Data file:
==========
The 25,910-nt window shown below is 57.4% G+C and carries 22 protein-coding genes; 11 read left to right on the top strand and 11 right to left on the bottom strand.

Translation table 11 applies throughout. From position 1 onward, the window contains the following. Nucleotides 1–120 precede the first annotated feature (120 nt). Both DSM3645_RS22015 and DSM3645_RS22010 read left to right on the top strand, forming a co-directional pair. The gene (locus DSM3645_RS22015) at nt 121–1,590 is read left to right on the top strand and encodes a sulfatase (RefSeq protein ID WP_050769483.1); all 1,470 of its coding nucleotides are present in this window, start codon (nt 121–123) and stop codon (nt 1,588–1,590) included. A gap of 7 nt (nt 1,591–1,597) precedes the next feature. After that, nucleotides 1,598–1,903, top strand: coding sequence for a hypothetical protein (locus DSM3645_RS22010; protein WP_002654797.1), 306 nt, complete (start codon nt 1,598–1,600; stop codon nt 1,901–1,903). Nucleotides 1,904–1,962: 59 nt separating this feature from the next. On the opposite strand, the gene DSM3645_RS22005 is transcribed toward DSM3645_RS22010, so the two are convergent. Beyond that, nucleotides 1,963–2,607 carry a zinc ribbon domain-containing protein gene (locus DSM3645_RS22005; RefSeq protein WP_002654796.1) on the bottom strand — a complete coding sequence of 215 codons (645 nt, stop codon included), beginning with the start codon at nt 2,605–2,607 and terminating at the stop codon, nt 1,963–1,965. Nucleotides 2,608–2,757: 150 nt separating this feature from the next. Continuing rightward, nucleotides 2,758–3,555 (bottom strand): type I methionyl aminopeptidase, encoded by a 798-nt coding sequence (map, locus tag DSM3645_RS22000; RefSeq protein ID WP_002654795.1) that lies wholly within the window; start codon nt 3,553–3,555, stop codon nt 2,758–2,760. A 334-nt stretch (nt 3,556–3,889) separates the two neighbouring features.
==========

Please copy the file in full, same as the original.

The 25,910-nt window shown below is 57.4% G+C and carries 22 protein-coding genes; 11 read left to right on the top strand and 11 right to left on the bottom strand.

Translation table 11 applies throughout. From position 1 onward, the window contains the following. Nucleotides 1–120 precede the first annotated feature (120 nt). Both DSM3645_RS22015 and DSM3645_RS22010 read left to right on the top strand, forming a co-directional pair. The gene (locus DSM3645_RS22015) at nt 121–1,590 is read left to right on the top strand and encodes a sulfatase (RefSeq protein ID WP_050769483.1); all 1,470 of its coding nucleotides are present in this window, start codon (nt 121–123) and stop codon (nt 1,588–1,590) included. A gap of 7 nt (nt 1,591–1,597) precedes the next feature. After that, nucleotides 1,598–1,903, top strand: coding sequence for a hypothetical protein (locus DSM3645_RS22010; protein WP_002654797.1), 306 nt, complete (start codon nt 1,598–1,600; stop codon nt 1,901–1,903). Nucleotides 1,904–1,962: 59 nt separating this feature from the next. On the opposite strand, the gene DSM3645_RS22005 is transcribed toward DSM3645_RS22010, so the two are convergent. Beyond that, nucleotides 1,963–2,607 carry a zinc ribbon domain-containing protein gene (locus DSM3645_RS22005; RefSeq protein WP_002654796.1) on the bottom strand — a complete coding sequence of 215 codons (645 nt, stop codon included), beginning with the start codon at nt 2,605–2,607 and terminating at the stop codon, nt 1,963–1,965. Nucleotides 2,608–2,757: 150 nt separating this feature from the next. Continuing rightward, nucleotides 2,758–3,555 (bottom strand): type I methionyl aminopeptidase, encoded by a 798-nt coding sequence (map, locus tag DSM3645_RS22000; RefSeq protein ID WP_002654795.1) that lies wholly within the window; start codon nt 3,553–3,555, stop codon nt 2,758–2,760. A 334-nt stretch (nt 3,556–3,889) separates the two neighbouring features.